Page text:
The terminology in the normative references applies; especially, the
   terms "link" and "interface" are the same as defined in the IPv6
   [RFC8200] and IPv6 Neighbor Discovery (ND) [RFC4861] specifications.

   The following terms are defined within the scope of this document:

   underlying Internetwork
      a connected network region that has a coherent IP addressing plan
      and is either physically isolated or separated from other networks
      by packet filtering border routers.  Examples include private
      enterprise networks, aviation networks and the global public
      Internet itself.

   AERO link
      a Non-Broadcast, Multiple Access (NBMA) virtual overlay configured
      over an underlying Internetwork.  Nodes on the AERO link appear as
      single-hop neighbors from the perspective of the virtual overlay
      even though they may be separated by many underlying Internetwork
      hops.  An AERO link may comprise multiple segments joined by
      bridges the same as for any link; the underlying Internetwork
      addressing plans in each segment may be mutually exclusive and
      managed by different administrative entities.

   AERO interface
      a node's attachment to an AERO link, and configured over one or
      more underlying interfaces

   AERO node
      a node with an AERO interface attached to an AERO link.

   AERO address
      an IPv6 link-local address constructed as specified in Section 7.

   underlying link
      a link that connects an AERO node to the underlying Internetwork.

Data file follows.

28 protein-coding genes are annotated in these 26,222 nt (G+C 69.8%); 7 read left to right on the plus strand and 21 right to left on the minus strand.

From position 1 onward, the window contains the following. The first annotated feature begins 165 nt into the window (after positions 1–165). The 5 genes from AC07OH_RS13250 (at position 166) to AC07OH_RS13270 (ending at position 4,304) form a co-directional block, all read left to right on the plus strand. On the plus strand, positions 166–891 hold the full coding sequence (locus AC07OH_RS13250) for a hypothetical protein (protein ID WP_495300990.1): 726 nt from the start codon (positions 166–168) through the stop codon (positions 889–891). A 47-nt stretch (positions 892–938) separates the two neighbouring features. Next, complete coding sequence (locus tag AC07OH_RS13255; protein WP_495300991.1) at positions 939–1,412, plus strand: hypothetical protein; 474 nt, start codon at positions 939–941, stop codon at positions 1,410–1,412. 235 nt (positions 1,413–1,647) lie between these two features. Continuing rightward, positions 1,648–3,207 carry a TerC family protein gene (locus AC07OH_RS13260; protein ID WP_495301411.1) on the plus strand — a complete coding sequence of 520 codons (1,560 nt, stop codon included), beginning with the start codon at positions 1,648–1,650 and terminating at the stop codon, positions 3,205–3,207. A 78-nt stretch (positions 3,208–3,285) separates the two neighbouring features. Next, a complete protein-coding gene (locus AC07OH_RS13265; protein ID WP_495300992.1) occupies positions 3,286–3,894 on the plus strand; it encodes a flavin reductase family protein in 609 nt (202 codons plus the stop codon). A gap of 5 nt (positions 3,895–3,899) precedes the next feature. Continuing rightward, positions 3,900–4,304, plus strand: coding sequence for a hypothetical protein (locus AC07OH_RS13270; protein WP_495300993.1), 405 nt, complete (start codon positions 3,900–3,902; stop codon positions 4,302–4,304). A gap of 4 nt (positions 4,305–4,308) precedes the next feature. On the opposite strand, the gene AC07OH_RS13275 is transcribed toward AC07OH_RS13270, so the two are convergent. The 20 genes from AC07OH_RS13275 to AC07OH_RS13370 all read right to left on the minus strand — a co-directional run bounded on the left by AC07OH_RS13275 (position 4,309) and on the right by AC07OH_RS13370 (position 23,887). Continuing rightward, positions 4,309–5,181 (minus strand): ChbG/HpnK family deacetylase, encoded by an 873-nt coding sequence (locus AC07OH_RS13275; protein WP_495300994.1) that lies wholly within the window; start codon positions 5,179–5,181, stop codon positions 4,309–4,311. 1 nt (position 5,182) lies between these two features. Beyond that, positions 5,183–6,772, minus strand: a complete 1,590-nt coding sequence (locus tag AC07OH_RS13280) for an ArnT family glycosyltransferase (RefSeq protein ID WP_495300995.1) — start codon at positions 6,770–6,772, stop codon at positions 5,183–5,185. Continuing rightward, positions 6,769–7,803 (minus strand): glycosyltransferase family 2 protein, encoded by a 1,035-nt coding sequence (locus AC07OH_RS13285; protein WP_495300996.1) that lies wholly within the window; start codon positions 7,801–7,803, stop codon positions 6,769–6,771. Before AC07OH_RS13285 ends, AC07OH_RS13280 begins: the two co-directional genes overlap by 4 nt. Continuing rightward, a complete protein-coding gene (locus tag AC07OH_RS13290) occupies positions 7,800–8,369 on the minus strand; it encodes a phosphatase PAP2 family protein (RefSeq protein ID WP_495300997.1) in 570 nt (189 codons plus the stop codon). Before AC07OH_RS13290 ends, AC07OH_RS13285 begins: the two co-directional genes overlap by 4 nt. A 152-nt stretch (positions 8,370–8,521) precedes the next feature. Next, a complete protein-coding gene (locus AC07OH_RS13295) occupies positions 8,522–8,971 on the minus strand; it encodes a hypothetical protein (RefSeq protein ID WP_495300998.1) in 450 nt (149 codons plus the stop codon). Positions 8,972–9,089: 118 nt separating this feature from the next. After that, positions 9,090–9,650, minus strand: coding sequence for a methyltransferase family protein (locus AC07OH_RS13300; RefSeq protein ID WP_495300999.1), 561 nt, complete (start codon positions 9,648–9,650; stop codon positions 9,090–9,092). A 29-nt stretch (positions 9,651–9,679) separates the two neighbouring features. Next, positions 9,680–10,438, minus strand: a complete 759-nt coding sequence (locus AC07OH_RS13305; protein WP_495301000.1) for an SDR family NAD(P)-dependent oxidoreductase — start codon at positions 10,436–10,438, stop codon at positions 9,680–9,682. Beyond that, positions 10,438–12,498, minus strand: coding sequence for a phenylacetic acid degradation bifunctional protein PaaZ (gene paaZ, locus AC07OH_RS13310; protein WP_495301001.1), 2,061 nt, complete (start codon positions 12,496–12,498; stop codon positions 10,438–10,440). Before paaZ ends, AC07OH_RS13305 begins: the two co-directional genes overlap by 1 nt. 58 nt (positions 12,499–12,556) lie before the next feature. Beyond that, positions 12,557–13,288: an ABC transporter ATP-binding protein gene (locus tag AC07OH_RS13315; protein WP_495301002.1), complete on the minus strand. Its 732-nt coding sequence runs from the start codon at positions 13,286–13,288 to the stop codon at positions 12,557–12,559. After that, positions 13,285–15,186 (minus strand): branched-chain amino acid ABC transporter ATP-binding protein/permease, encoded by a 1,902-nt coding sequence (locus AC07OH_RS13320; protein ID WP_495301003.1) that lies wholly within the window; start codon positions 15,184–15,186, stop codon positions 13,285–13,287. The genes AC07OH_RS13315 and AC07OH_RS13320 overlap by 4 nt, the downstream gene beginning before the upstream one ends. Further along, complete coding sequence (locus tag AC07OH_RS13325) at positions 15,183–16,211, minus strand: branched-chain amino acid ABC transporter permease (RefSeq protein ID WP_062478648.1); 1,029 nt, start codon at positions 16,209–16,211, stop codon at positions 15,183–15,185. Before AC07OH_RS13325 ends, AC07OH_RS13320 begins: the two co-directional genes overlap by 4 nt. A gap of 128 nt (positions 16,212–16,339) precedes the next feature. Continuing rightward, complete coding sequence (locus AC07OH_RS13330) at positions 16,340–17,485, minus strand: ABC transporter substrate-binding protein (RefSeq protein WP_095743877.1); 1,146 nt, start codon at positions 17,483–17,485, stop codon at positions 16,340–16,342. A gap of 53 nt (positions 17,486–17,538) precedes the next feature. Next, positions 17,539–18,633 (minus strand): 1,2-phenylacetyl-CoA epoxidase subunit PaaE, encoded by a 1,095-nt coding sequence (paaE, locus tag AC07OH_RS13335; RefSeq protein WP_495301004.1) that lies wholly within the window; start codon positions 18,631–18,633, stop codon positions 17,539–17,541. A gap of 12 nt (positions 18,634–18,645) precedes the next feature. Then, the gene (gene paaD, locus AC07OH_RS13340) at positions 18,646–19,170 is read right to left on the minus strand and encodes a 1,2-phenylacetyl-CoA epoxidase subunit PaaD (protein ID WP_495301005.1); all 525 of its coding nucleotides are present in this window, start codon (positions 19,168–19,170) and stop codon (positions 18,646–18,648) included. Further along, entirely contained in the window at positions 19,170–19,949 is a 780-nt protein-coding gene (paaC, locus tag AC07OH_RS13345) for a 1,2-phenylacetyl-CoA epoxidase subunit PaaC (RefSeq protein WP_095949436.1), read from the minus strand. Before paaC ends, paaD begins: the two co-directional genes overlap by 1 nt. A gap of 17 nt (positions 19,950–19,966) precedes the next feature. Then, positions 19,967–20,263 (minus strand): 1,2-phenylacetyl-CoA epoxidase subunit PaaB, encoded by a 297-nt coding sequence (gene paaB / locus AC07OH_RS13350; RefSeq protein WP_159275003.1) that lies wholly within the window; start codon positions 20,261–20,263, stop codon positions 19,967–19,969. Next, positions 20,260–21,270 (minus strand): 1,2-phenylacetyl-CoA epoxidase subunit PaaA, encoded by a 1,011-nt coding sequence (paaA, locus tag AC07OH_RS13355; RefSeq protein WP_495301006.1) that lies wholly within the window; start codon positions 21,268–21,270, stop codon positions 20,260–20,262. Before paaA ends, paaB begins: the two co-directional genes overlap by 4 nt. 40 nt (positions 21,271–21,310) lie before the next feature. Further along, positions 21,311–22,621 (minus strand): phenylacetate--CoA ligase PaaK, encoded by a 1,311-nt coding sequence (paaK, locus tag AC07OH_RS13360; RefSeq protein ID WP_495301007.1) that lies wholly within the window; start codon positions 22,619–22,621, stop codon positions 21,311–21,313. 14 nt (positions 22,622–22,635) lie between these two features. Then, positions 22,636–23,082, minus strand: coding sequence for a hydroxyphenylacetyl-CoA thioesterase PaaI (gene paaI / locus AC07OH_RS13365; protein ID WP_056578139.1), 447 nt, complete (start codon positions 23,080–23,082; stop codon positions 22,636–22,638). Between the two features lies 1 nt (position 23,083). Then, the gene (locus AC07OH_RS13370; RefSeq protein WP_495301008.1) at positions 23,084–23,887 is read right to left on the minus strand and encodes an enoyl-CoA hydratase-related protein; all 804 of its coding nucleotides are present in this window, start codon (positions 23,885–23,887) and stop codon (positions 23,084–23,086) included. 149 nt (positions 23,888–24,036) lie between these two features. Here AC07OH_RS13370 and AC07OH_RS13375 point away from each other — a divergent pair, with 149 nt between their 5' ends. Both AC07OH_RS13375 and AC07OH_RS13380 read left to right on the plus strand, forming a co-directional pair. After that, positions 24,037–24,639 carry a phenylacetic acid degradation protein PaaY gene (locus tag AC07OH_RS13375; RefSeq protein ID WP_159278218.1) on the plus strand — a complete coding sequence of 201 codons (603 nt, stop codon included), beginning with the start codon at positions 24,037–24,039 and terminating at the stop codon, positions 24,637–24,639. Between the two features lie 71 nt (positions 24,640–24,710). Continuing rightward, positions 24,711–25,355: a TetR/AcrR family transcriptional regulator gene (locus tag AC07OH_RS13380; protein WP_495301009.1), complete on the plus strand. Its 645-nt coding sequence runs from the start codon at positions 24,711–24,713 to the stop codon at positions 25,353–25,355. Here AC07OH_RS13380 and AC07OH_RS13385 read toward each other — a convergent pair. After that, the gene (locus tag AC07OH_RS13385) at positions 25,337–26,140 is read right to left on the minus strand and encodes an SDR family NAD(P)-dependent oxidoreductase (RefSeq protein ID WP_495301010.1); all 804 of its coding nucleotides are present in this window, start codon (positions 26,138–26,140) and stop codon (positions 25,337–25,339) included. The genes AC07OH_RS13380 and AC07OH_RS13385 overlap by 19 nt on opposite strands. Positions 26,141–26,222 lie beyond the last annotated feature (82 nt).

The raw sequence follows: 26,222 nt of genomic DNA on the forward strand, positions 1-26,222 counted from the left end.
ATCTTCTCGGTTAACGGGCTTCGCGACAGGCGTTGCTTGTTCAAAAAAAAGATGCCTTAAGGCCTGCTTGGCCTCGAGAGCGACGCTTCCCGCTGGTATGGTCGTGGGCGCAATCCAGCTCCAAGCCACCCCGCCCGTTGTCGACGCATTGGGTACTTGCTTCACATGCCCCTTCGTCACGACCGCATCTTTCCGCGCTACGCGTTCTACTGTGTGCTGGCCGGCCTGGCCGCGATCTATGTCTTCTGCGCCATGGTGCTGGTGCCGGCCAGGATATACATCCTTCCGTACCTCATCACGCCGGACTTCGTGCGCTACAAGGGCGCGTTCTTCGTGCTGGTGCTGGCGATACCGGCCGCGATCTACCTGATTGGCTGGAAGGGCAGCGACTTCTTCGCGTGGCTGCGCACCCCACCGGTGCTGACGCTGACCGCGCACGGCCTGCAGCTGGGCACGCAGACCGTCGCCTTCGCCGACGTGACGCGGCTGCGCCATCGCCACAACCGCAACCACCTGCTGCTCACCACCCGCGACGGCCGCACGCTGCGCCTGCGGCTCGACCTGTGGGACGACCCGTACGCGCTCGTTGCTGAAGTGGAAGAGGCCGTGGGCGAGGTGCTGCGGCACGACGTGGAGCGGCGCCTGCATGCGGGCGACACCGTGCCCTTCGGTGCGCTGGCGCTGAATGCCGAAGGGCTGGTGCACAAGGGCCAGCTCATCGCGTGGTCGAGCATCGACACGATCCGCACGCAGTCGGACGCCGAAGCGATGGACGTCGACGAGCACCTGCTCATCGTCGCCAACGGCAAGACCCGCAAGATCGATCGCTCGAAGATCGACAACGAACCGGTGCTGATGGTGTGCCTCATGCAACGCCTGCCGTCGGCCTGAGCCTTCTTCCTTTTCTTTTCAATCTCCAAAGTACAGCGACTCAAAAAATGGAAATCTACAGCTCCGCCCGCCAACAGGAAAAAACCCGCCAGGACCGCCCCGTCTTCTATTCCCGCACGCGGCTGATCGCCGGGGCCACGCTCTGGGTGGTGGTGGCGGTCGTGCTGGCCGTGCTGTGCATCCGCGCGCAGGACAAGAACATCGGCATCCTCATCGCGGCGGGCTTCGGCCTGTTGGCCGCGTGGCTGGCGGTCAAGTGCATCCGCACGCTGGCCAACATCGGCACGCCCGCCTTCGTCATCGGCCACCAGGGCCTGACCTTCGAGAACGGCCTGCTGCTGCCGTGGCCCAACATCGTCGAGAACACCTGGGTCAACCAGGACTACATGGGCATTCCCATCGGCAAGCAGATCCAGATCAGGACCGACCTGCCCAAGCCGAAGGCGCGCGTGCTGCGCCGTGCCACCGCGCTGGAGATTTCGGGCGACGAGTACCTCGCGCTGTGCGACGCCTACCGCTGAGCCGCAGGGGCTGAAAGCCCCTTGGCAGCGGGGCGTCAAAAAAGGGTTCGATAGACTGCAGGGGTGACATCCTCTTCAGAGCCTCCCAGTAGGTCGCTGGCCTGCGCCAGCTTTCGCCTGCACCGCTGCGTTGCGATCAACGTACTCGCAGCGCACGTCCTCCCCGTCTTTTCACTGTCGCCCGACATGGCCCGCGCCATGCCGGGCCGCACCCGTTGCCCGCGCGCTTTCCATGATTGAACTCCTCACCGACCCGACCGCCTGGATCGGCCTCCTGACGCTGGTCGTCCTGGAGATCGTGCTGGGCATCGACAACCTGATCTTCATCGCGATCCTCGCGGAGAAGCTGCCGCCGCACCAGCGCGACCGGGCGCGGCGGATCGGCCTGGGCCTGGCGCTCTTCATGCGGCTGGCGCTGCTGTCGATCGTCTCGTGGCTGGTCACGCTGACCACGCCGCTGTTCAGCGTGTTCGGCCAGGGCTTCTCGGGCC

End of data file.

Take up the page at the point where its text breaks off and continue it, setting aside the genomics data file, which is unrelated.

underlying interface
      an AERO node's interface point of attachment to an underlying
      link.

3.  Requirements

   The key words "MUST", "MUST NOT", "REQUIRED", "SHALL", "SHALL NOT",
   "SHOULD", "SHOULD NOT", "RECOMMENDED", "MAY", and "OPTIONAL" in this
   document are to be interpreted as described in [RFC2119].  Lower case

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   uses of these words are not to be interpreted as carrying RFC2119
   significance.

4.  AERO Interface Model

   An AERO interface is a MN's virtual interface configured over one or
   more underlying links, which may be physical (e.g., an Ethernet) or
   virtual (e.g., an Internet or higher-layer "tunnel").  The MN
   discovers routers on the AERO link through Router Solicitation (RS) /
   Router Advertisement (RA) message exchanges.

   The AERO interface architectural layering model is the same as in
   [RFC7847], and reproduced here (in an augmented form) as shown in
   Figure 1.  The AERO interface is therefore a single network-layer
   interface with multiple link-layer addresses.

                                     +----------------------------+
                                     |          TCP/UDP           |
              Session-to-IP    +---->|                            |
              Address Binding  |     +----------------------------+
                               +---->|            IPv6            |
              IP Address       +---->|                            |
              Binding          |     +----------------------------+
                               +---->|       AERO Interface       |
              Logical-to-      +---->|       (AERO Address)       |
              Physical         |     +----------------------------+
              Interface        +---->|  L2  |  L2  |       |  L2  |
              Binding                |(IF#1)|(IF#2)| ..... |(IF#n)|
                                     +------+------+       +------+
                                     |  L1  |  L1  |       |  L1  |
                                     |      |      |       |      |
                                     +------+------+       +------+

           Figure 1: AERO Interface Architectural Layering Model

5.  Maximum Transmission Unit

   The AERO interface Maximum Transmission Unit (MTU) is derived from
   the underlying interface MTUs and set to a value that ensures that
   the MTU for each underlying interface is respected.  The AERO
   interface MTU may be common to all data flows or differ between data